While reading the Body of the Paper, consider the topic as a whole. Is this the right amount of work for a paper? Is the paper premature? Alternatively, should the paper be divided into two papers? Few referees seriously consider these issues.
The Conclusions should follow directly from the Body of the Paper. There should be no surprises and, most important, no new material introduced. Some authors try to broaden their conclusions by "reaching" for results produced elsewhere. This is unacceptable.
The References provide many clues to the author's approach. The paper is
immediately suspect (but not necessarily wrong or obsolete) if all of the
references are old. A reference list containing papers only by the author
deserves special, and skeptical, scrutiny. Beyond this, however, the referee
should be able to spot omissions. Has the author forgotten important references?
Help the author if possible by supplying the citations.
Tables, Graphs, and Figures are vital components to a paper but only
when thoughtfully used. Tables are particularly abused. Is every table and graph
necessary? (Perhaps a citation to an internal report would suffice.) Do the
tables contain more digits than are actually significant? This is a common
problem when computers calculate values and the programmers fail to suppress
insignificant digits. Worse, these nonsense numbers clutter up a table, thus
making it more difficult for the reader to extract the significant numbers. Zero
suppression also removes table clutter. For example:
1.3732145 -> 1.4
0.00045 km -> 45 cm
Substitution of graphs for tables avoids both of these problems.
Table? <- DATA => graph?
Can the table data be presented better in a graph? With the advent of
computer plotting programs, graphs are wonderfully easy to create. There are now
several guides to the preparation of effective displays of quantitative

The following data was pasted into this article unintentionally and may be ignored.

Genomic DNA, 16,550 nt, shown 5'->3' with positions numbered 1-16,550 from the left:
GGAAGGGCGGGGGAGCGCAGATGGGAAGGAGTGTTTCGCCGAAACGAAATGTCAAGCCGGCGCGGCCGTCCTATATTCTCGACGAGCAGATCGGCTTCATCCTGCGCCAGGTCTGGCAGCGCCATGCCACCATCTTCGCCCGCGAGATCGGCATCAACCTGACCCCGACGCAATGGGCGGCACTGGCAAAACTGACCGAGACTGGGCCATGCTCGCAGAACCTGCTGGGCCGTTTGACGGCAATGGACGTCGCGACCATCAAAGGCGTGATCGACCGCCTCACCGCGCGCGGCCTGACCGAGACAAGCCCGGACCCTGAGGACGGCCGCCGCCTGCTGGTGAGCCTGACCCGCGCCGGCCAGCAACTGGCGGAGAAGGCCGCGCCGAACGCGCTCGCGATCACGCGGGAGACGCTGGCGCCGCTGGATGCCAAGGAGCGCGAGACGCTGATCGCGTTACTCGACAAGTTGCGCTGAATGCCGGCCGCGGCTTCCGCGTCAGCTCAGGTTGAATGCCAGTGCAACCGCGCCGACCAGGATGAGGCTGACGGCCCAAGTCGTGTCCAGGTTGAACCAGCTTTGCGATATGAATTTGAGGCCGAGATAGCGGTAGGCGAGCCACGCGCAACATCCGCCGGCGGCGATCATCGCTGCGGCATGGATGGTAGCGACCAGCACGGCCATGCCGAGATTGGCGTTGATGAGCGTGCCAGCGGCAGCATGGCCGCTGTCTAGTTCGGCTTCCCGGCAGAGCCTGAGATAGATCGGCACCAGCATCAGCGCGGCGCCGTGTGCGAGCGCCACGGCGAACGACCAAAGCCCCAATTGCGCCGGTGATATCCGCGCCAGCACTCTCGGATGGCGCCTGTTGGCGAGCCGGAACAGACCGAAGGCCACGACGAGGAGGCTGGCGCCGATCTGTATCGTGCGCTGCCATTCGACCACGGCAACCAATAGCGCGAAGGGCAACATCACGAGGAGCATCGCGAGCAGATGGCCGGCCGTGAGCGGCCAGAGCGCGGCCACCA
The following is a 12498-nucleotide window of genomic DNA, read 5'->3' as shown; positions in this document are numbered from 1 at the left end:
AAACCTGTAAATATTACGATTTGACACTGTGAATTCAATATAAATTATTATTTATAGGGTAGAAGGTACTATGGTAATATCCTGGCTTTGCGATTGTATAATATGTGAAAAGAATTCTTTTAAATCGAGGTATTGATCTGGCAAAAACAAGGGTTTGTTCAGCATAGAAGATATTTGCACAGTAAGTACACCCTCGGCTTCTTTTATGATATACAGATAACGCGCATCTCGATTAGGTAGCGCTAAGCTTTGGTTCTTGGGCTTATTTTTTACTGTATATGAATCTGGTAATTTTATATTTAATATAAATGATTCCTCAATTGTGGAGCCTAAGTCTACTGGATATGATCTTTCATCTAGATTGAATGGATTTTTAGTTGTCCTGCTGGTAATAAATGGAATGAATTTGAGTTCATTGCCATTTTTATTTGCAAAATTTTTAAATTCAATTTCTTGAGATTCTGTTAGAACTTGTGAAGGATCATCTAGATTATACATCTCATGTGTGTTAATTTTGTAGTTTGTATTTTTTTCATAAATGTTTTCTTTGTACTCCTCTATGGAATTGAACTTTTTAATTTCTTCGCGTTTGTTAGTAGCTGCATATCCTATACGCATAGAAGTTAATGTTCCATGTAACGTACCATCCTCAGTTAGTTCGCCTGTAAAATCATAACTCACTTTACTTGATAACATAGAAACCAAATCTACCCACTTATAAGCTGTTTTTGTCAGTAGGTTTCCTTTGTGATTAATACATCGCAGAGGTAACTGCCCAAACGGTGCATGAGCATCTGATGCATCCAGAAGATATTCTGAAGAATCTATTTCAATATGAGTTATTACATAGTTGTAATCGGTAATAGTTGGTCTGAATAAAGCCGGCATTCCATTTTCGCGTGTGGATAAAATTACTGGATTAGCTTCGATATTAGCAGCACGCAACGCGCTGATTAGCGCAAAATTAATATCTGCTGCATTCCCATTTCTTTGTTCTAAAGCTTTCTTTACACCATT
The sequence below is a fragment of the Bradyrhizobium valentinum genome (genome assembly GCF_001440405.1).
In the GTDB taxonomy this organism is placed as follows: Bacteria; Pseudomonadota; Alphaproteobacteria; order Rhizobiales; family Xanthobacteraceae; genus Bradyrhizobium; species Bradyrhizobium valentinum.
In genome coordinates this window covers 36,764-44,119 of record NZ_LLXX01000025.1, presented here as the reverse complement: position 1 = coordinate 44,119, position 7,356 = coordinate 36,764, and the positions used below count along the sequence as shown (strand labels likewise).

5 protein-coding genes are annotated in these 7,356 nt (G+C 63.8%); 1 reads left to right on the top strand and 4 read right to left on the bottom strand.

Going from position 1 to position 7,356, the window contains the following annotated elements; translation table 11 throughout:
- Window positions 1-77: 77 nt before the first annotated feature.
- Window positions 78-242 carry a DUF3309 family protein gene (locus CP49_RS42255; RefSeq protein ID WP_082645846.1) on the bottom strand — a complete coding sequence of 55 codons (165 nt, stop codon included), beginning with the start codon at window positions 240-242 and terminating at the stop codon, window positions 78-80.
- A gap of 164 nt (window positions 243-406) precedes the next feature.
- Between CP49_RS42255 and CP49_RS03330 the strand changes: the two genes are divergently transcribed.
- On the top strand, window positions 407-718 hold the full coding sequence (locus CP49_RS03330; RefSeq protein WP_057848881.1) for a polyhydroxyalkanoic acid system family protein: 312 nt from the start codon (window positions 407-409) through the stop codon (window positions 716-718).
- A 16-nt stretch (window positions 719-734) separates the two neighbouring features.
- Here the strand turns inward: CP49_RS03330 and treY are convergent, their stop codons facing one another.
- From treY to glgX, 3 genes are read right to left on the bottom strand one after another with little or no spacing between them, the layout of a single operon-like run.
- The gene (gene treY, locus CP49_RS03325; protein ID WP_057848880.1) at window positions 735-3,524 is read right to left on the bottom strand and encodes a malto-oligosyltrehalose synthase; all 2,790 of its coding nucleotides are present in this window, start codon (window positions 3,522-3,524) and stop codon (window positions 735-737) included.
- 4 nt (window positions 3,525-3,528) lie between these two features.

information. Unfortunately, some treat a graph as a piece of art and refuse to
acknowledge that most graphs will be computer generated. You must recognize that
a compromise may be required.
Check that all figures and tables are appropriately captioned and are
referred to in the text. Journals differ in their policies regarding captions,
but it is good practice to have one sentence in the caption summarizing the
When to decline
Most editors ask the referee to finish a review within a specified time.
Unfortunately, a good review takes many hours to prepare and it must compete
with other obligations. Therefore, you can (and should) decline to review a
paper if you cannot devote the necessary time before the deadline. But tell the
editor immediately so that he can find a substitute referee.
Upon inspection of the paper you may realize that you are not competent to review the paper. This is nothing to be ashamed about because editors cannot perfectly match papers and referees. Once again, you should notify the editor immediately.
When you decline to review a paper, the editor will be particularly gratified if you suggest an alternate referee, with the relevant address, and telephone number. Some editors will encourage you to pass on the paper directly, while others want full control of the review process.
Good editors keep lists of referees. One goal is to avoid asking people to review papers too frequently, but the lists often include information about the quality of the reviews and how often one declines. It is sometimes believed that a good referee gets preferential treatment when he submits his own paper. This belief may have some justification.